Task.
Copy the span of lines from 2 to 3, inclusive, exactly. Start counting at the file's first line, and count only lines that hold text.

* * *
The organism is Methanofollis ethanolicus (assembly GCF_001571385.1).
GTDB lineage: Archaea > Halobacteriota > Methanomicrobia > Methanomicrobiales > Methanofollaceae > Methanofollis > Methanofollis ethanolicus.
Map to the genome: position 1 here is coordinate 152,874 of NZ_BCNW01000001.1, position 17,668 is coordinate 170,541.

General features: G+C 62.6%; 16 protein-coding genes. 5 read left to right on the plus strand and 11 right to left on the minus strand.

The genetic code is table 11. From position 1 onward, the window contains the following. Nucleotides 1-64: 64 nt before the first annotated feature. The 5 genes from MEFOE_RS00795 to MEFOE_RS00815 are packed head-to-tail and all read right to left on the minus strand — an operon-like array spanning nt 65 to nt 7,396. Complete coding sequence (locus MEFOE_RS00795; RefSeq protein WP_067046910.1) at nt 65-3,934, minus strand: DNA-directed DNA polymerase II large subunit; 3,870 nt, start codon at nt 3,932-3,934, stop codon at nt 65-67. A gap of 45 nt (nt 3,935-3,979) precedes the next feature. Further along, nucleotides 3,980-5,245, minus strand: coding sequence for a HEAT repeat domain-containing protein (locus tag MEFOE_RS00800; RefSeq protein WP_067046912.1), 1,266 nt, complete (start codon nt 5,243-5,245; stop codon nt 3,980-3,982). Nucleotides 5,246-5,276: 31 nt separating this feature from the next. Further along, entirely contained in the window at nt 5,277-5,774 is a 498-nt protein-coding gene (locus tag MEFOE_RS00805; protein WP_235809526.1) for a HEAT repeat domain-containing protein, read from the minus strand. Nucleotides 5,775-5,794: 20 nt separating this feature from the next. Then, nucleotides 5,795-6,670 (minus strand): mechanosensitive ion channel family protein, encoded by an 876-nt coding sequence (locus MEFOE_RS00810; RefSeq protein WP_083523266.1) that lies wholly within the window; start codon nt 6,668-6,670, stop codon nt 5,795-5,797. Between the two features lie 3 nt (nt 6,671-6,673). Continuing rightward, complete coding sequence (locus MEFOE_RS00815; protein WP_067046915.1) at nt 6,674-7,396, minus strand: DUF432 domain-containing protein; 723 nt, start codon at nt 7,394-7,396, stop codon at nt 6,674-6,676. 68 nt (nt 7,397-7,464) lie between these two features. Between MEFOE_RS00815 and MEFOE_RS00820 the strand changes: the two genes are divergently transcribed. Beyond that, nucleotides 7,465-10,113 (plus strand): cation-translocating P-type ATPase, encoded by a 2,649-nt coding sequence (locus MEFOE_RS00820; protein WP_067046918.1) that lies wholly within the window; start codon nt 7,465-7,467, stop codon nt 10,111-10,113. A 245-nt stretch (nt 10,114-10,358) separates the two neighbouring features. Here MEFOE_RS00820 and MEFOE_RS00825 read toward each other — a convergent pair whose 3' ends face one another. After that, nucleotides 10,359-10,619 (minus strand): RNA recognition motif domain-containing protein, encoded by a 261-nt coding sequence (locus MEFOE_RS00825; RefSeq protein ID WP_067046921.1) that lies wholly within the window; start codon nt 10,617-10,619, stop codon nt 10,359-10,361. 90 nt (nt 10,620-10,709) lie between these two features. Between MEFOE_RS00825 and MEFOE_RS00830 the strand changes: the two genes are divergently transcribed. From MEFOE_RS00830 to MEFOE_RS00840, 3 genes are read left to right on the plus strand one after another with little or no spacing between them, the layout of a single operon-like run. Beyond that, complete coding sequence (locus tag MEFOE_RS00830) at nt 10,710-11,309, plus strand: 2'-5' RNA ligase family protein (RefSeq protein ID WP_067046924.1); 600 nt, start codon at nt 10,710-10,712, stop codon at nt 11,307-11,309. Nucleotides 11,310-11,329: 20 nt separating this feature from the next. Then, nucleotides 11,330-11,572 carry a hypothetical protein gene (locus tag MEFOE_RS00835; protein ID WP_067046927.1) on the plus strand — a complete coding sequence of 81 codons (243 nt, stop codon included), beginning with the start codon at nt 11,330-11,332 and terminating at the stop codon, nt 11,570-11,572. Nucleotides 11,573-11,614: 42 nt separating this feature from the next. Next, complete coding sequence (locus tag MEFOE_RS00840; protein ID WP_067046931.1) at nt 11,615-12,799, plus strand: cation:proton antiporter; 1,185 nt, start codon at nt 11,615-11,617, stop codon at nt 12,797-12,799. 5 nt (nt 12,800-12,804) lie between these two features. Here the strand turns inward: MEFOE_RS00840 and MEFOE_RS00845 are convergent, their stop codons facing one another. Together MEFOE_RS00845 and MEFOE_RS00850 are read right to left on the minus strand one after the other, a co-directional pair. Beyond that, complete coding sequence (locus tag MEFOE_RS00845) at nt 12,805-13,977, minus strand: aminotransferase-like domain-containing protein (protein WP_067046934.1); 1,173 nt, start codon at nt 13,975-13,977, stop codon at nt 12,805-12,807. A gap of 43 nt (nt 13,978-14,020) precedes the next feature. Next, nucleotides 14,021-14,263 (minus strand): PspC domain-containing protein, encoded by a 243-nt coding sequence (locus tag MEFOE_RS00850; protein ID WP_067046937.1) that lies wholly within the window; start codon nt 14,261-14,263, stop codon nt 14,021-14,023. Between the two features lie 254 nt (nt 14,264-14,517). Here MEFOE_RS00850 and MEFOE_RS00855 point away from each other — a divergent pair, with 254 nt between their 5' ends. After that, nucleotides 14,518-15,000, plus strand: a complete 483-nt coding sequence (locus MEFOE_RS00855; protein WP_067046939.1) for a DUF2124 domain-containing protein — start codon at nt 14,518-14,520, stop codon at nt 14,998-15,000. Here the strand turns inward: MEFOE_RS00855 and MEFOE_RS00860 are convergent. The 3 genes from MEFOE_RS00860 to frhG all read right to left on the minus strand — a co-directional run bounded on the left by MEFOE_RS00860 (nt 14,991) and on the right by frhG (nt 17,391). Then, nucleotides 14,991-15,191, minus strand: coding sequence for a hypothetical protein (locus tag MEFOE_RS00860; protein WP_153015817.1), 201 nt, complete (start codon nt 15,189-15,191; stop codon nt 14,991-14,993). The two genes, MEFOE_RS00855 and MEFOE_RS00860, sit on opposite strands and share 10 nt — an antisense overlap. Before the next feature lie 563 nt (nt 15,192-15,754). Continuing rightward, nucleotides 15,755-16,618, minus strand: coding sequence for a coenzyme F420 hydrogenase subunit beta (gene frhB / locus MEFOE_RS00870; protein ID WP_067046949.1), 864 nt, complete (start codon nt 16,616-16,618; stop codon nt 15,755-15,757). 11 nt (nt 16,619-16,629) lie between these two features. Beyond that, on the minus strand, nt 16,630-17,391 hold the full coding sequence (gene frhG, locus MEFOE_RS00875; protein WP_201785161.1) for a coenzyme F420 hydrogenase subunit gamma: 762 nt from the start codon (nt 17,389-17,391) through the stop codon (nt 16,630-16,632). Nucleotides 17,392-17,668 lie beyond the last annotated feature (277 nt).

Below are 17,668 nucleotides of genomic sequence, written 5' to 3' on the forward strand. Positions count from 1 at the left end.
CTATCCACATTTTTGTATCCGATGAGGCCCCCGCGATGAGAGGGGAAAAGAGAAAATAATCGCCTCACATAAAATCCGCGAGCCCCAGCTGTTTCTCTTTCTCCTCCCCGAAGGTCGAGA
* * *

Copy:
GTDB lineage: Archaea > Halobacteriota > Methanomicrobia > Methanomicrobiales > Methanofollaceae > Methanofollis > Methanofollis ethanolicus.
Map to the genome: position 1 here is coordinate 152,874 of NZ_BCNW01000001.1, position 17,668 is coordinate 170,541.